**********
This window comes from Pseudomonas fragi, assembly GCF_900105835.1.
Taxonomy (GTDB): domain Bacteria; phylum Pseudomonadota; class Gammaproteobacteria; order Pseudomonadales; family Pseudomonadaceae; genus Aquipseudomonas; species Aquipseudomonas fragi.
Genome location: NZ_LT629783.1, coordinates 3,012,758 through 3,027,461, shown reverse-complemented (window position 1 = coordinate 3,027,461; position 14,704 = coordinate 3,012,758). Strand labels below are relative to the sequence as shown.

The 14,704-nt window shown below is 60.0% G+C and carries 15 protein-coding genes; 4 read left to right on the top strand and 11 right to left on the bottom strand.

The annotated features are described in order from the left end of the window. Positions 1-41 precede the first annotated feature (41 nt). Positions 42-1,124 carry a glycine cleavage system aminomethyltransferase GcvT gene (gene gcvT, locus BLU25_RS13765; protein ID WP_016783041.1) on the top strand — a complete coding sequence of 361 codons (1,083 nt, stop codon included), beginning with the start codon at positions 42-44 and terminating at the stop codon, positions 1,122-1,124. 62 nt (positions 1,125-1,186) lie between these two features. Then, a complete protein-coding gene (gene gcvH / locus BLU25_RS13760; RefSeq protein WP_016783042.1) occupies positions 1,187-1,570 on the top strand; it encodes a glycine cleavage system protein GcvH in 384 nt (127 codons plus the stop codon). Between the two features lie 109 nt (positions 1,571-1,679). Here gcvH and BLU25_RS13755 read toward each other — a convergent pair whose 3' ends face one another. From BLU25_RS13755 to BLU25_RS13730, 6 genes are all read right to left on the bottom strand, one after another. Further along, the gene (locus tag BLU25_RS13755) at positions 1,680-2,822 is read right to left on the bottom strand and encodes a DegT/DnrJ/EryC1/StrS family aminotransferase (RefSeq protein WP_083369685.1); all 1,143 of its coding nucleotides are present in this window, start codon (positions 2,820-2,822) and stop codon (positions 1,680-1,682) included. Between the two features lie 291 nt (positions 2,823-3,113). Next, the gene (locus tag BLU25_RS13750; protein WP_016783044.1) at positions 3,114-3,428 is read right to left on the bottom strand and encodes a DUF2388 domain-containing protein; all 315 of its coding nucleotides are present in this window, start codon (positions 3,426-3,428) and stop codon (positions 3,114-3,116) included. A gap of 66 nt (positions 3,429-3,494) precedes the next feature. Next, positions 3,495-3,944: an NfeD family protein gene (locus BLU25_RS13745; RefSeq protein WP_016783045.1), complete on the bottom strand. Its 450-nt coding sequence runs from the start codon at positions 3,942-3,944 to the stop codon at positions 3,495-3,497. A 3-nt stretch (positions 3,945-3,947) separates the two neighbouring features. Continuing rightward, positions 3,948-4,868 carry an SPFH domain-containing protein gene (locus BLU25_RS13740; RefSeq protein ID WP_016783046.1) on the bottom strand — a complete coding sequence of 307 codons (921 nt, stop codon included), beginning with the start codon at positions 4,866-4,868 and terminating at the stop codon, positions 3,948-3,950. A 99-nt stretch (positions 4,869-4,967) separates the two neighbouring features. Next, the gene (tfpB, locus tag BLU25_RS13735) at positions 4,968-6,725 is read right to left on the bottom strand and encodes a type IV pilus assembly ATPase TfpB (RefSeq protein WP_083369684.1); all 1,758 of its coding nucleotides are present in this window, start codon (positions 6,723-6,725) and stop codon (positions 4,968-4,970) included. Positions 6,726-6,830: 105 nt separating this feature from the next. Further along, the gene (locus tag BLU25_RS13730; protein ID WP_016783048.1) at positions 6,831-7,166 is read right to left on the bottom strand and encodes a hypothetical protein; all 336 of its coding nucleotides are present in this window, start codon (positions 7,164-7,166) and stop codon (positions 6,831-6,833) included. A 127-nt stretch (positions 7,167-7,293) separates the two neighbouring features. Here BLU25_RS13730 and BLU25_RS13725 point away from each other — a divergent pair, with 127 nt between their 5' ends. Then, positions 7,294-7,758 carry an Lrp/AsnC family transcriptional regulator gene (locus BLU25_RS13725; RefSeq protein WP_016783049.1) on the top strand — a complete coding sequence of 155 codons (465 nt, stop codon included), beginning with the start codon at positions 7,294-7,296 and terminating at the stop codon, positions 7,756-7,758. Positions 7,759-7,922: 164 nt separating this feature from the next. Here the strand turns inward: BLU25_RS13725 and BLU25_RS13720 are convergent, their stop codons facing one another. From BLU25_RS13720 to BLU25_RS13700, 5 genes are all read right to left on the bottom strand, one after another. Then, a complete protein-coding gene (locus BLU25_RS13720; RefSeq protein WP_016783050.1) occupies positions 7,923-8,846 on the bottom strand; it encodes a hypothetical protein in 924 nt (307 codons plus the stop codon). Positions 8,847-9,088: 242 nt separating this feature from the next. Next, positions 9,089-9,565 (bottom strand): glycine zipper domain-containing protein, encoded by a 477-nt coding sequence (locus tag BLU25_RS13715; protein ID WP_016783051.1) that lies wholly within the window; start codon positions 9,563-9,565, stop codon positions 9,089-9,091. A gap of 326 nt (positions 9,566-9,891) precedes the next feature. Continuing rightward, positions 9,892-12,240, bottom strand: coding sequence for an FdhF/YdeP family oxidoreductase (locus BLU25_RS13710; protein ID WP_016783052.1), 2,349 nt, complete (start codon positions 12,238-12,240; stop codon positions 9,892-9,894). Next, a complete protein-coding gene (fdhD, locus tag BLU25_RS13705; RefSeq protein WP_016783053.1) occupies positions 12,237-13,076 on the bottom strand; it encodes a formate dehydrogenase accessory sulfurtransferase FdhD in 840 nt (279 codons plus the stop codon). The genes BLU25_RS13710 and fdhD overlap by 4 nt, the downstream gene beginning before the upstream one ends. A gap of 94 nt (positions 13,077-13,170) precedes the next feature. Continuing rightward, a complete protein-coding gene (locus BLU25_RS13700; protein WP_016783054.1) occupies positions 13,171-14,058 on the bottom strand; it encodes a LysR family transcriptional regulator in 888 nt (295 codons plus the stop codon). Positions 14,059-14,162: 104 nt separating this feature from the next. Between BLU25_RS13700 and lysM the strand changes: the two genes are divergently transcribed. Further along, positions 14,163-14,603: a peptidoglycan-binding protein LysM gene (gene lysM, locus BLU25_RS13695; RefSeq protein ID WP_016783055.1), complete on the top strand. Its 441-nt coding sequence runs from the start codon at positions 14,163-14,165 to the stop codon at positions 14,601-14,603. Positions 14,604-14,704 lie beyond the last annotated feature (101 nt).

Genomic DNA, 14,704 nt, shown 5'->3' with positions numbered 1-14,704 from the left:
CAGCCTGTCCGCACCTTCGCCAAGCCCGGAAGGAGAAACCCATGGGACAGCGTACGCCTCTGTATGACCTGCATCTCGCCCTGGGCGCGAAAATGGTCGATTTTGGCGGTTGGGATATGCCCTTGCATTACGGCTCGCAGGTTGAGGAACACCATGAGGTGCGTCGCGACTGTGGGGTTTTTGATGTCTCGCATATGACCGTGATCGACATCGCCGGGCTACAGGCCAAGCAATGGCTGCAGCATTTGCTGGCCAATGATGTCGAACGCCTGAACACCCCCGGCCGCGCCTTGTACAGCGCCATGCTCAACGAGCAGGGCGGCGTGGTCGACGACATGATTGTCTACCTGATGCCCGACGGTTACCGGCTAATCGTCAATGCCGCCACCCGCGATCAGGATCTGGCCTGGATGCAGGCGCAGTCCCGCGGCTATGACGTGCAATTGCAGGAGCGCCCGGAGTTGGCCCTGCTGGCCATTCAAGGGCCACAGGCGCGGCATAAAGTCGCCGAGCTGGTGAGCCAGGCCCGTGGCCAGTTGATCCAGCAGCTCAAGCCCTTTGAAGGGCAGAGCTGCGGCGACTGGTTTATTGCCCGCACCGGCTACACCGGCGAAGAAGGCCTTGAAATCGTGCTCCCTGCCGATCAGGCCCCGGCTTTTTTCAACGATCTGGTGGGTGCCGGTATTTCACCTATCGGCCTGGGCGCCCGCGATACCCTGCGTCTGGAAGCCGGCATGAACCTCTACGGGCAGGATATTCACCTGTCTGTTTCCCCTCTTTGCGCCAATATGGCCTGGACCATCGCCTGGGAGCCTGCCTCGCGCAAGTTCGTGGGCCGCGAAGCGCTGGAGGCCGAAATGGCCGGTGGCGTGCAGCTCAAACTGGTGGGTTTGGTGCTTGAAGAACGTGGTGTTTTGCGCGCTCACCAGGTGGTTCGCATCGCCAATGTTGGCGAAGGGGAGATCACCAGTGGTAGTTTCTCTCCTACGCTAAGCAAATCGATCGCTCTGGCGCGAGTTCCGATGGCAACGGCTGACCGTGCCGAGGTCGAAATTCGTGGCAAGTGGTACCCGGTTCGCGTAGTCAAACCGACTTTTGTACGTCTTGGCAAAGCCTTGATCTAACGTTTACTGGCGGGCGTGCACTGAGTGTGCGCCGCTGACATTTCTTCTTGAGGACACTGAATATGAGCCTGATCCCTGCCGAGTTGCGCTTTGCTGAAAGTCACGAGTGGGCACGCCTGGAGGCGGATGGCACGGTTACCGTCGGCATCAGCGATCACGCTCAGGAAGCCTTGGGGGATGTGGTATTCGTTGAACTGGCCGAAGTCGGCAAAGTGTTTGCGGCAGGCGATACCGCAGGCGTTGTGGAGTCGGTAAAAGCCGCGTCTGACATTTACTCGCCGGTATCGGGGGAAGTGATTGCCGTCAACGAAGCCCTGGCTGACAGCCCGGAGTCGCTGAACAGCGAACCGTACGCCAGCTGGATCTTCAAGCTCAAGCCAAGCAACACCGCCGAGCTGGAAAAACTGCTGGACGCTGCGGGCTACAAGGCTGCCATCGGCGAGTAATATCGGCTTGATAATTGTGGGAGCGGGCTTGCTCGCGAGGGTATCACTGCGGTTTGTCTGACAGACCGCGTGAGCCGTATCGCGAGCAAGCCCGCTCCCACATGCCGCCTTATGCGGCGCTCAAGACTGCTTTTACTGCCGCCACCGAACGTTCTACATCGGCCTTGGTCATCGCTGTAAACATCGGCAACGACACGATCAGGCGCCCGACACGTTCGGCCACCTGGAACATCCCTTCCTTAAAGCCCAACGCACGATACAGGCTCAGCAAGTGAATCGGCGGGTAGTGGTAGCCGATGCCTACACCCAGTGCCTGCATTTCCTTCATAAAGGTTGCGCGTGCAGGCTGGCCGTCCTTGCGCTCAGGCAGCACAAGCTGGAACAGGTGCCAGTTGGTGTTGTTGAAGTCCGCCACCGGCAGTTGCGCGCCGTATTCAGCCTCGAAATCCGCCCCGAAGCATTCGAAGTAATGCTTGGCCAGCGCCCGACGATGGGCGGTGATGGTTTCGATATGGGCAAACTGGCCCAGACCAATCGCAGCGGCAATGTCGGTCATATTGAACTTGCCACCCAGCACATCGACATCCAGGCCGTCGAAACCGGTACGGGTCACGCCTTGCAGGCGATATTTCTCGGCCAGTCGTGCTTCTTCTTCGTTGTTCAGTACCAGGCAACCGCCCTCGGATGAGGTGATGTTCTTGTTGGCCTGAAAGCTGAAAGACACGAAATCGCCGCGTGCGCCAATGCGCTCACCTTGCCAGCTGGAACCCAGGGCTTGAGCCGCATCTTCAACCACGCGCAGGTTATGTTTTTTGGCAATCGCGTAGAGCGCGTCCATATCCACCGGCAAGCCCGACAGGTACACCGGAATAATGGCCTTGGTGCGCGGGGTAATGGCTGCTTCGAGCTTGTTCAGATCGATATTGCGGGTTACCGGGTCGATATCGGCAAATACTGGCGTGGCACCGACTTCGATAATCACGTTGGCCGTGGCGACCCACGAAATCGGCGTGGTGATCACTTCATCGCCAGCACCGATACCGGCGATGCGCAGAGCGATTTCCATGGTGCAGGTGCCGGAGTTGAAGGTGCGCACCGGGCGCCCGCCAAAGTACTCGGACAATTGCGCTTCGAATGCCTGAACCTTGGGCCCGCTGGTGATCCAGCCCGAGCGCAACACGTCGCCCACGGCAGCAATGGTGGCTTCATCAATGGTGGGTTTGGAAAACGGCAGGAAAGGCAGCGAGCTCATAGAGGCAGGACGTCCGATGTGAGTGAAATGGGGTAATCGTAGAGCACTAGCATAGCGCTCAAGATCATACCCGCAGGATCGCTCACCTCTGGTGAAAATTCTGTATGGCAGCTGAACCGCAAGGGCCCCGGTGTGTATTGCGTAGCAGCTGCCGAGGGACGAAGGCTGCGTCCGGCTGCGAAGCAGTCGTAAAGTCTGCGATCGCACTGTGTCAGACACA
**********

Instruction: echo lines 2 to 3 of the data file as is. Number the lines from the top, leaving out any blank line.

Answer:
Taxonomy (GTDB): domain Bacteria; phylum Pseudomonadota; class Gammaproteobacteria; order Pseudomonadales; family Pseudomonadaceae; genus Aquipseudomonas; species Aquipseudomonas fragi.
Genome location: NZ_LT629783.1, coordinates 3,012,758 through 3,027,461, shown reverse-complemented (window position 1 = coordinate 3,027,461; position 14,704 = coordinate 3,012,758). Strand labels below are relative to the sequence as shown.